Jeremy Hermida signs with the Reds

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This is not a notable signing in and of itself.  Jeremy Hermida will, at best, be a bat off the bench for Cincinnati.  It’s notable, however, because it shows just how powerful first impressions can be.

Hermida raked during a cup of coffee with the Marlins in 2005 and had another nice 120 games with them in 2007. Since then: blahsville. A little pop, a little plate discipline, but probably not enough of either to stick as a corner outfielder. But man, that early promise lingers. It was enough to make two really bright GMs — Theo Epstein and Billy Beane — take a chance on Hermida last season.  He flopped in both Boston and Oakland.

I’m not saying the Reds signing of Hermida is based on a fantasy or anything because even if he plays at the level he showed in 2008 and 2009 he’d be useful.  I bet, though, that even if he puts up another season like he did in 2010 that he’ll get more chances based on that 2005 and 2007. Why? Because there’s a sense out there that what a player does when he’s young represents his true talent level, and that if given enough time he’ll get back to it.  Likewise, there’s a sense that if a player first does well when he’s older, it was a fluke.

Sometimes, though, the fluke seasons come when a player is young.  Look at Jeff Francoeur. I think Hermida might be the same kind of player. Not in substance, but at least in terms of career pattern.

Colby Rasmus could start 2017 on the disabled list

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Colby Rasmus isn’t ready to take outfield reps just yet. According to Rays’ manager Kevin Cash, that’s a red flag, one that could potentially postpone Rasmus’ debut as the club’s designated hitter and outfielder in 2017. Marc Topkin of the Tampa Bay Times reports that Rasmus will need to prove he can play a defensive position before getting cleared for the active roster, something which the veteran outfielder has yet to do this spring.

Rasmus, 30, signed a one-year, $5 million deal with the Rays following his two-year run with the Astros. He batted a meager .206/.286/.355 with 15 home runs and a .641 OPS in 2016 and was shut down in late September with an unspecified hip/groin issue. Entering the 2017 season, he’s expected to work his way back to a full-time role after undergoing surgery to repair his core muscle and left hip labrum last October.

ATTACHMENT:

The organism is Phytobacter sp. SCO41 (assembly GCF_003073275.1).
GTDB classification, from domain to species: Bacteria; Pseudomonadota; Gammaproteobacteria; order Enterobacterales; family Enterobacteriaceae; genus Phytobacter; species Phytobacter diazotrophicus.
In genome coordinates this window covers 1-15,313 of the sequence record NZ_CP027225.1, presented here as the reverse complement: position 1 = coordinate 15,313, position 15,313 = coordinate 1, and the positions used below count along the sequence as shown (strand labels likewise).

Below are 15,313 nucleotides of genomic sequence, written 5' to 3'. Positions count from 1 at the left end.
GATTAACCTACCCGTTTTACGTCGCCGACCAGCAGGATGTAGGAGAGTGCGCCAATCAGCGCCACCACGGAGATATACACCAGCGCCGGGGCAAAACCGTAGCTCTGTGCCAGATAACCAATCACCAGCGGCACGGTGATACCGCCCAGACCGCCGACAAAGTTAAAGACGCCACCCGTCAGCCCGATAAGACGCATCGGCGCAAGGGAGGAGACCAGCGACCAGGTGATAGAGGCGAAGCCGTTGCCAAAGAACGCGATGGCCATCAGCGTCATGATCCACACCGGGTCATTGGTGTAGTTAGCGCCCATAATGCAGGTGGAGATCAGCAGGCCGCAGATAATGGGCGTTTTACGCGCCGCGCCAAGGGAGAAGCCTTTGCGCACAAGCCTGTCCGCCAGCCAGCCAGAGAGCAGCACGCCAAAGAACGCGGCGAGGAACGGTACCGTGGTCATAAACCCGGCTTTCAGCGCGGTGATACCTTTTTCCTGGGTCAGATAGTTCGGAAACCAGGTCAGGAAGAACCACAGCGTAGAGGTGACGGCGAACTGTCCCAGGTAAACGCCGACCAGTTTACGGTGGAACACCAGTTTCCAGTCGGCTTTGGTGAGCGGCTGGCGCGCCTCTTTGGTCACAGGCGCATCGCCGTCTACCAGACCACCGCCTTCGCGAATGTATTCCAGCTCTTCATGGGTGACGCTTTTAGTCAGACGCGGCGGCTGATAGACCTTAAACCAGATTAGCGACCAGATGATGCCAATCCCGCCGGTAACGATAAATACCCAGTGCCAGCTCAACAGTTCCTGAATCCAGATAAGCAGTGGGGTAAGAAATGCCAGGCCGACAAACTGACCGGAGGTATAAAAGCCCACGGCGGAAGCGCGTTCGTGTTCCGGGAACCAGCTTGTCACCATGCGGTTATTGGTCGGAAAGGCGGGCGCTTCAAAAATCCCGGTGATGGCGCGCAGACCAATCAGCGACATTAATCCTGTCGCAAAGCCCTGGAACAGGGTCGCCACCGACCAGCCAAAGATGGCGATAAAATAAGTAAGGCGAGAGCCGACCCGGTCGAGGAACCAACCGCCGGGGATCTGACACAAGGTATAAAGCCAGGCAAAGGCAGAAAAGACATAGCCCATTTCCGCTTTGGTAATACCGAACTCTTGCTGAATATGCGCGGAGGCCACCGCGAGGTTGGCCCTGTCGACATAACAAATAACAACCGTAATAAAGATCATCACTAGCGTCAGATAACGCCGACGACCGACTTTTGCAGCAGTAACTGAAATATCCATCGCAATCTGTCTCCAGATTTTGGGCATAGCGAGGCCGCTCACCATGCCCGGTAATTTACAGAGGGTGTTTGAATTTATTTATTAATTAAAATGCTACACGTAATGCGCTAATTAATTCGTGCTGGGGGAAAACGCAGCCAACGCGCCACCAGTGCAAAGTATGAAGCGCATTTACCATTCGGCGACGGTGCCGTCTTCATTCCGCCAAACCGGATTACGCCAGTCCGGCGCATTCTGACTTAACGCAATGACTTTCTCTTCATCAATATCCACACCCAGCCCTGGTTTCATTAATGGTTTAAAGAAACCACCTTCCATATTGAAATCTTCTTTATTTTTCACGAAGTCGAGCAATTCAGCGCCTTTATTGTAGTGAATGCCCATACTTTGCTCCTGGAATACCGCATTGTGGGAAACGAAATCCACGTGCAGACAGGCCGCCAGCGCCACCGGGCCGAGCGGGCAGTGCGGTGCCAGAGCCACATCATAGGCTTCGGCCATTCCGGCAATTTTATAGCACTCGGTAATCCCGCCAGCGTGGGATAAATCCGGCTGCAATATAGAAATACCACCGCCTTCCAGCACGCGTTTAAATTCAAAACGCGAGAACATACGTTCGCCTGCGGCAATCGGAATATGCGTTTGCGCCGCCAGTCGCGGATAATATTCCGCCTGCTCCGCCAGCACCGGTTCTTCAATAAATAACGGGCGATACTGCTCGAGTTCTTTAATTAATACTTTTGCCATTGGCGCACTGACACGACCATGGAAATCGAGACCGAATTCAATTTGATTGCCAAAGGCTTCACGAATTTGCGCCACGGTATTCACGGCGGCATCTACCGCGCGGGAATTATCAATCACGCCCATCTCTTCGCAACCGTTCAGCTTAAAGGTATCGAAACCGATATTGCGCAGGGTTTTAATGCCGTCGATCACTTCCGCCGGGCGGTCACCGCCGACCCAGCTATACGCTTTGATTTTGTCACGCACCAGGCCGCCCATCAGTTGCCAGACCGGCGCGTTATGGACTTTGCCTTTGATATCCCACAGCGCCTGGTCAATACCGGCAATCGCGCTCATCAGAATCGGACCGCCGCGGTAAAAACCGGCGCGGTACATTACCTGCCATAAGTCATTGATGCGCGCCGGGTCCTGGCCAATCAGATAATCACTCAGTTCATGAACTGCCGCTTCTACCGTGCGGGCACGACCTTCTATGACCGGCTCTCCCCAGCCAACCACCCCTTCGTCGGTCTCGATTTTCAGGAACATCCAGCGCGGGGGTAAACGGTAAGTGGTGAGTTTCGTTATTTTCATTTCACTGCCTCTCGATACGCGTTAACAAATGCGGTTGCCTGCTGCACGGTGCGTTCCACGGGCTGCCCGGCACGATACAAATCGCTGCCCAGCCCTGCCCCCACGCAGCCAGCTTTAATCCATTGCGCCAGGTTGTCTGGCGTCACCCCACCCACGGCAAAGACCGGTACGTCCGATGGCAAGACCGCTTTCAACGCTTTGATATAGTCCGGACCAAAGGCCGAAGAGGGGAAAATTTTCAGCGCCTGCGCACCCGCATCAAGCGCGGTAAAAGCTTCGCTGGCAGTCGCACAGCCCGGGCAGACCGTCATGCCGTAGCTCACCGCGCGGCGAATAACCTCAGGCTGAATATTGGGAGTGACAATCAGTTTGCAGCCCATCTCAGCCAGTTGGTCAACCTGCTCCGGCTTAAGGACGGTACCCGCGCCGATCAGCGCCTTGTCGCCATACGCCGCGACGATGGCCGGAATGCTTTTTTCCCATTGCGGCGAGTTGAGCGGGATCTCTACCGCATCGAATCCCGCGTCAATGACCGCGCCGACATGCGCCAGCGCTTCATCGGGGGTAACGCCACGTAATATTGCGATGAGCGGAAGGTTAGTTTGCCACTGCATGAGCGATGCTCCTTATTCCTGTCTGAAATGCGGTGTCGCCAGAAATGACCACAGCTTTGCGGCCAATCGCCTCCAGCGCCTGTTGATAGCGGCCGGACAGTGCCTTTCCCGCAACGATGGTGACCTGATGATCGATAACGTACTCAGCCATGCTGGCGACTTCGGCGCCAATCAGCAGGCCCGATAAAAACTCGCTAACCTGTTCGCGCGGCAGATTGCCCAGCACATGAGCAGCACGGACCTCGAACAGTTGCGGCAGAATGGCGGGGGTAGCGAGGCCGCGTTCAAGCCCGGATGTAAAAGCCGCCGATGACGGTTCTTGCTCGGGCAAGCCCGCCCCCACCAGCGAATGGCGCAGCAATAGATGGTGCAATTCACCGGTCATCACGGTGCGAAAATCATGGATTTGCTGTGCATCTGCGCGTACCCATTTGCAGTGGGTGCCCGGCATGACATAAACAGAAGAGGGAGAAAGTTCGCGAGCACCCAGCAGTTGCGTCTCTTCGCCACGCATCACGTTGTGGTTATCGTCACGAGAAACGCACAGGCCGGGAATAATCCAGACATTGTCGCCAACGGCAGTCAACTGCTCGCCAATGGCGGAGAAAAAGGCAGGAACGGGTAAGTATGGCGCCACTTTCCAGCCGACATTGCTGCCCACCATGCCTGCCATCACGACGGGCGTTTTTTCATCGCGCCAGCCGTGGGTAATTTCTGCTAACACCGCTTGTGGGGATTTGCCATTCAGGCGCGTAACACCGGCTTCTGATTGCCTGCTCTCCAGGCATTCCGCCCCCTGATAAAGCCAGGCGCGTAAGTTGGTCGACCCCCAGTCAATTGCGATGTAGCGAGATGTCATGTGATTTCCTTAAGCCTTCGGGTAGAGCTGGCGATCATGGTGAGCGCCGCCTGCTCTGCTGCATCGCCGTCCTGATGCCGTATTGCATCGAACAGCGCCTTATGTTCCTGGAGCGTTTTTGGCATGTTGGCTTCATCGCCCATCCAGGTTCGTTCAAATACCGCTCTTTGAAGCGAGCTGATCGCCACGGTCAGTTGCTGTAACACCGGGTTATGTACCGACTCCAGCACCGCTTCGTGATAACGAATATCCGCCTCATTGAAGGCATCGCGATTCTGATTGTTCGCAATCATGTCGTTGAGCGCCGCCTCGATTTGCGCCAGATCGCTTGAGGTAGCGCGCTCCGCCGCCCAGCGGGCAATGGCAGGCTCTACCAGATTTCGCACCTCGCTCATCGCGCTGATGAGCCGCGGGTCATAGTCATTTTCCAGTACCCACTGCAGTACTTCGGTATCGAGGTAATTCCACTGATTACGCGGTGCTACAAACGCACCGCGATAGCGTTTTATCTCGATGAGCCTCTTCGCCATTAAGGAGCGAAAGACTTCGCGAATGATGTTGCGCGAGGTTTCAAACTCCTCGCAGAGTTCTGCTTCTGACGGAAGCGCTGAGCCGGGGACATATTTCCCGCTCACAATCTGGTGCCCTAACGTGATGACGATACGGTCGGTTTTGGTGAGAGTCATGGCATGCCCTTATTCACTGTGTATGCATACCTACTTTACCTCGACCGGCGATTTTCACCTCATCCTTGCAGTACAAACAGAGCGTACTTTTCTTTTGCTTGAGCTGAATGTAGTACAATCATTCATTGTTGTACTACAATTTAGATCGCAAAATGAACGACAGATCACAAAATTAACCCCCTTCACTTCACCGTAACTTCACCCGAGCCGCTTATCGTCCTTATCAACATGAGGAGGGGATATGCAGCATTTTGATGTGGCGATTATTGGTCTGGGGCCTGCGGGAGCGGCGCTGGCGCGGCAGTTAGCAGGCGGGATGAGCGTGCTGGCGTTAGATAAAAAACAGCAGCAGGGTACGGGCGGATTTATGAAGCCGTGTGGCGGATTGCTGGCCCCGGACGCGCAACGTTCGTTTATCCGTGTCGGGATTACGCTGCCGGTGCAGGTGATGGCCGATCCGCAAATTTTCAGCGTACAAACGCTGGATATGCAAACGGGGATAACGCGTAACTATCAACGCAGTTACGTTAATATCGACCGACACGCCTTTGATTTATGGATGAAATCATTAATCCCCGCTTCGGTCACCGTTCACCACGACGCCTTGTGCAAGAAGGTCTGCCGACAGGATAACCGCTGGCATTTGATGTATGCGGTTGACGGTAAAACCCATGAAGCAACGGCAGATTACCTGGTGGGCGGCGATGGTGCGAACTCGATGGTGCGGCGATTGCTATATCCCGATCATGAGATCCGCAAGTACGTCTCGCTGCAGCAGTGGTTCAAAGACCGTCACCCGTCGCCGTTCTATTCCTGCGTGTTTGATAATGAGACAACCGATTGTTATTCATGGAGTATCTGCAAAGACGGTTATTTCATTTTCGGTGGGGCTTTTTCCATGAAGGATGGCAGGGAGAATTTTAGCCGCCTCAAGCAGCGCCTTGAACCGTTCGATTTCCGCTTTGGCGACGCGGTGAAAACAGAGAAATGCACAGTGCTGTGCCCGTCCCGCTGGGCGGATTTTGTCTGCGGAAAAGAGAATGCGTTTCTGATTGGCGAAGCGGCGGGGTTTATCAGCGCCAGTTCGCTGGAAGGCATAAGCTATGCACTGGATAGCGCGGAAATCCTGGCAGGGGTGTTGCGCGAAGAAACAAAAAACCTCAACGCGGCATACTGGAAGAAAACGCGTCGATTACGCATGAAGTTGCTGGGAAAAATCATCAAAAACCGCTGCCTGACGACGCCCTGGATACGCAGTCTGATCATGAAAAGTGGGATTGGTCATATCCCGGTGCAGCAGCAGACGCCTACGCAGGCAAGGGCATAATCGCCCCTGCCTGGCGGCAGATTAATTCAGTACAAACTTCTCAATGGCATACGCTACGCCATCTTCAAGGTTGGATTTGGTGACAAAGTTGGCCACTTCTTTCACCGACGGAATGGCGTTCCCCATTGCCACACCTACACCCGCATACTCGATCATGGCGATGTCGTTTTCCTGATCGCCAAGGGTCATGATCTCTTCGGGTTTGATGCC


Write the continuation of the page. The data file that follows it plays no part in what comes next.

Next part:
The Rays also finalized their one-year, $1.2 million deal with catcher Derek Norris on Saturday and will need to clear room for him on the 40-man roster. Topkin speculates that the move could send Rasmus to the 60-day disabled list, though the outfielder is not projected to miss more than a couple weeks of the regular season.

Report: Rangers agree to six-year extension with Rougned Odor

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The Rangers have reportedly agreed to a six-year, $49.5 million extension for second baseman Rougned Odor, according to Jon Heyman of FanRag Sports and Evan Grant of the Dallas Morning News. The extension comes with a club option for a seventh year, Heyman adds.

It’s close to the six-year, $52.5 million extension Jason Kipnis netted with the Indians in 2014, a sum Odor was rumored to be seeking during contract negotiations over the last two years. Granted, the circumstances are a little different this time around. Both players signed extensions on the cusp of their fourth year in the major leagues, but at 27 years old, Kipnis was coming off of an All-Star campaign and a career-high 4.5 fWAR performance. Odor, meanwhile, saw mixed results in 2016, batting 33 home runs and putting up 2.0 fWAR while struggling to stay consistent at the plate and exhibiting poor defense.

According to MLB.com’s T.R. Sullivan, Odor previously agreed to a $563,180 salary for 2017. Depending on when the extension kicks in, it should cover all three of Odor’s arbitration-eligible seasons and two seasons of potential free agency. The team has yet to confirm the extension.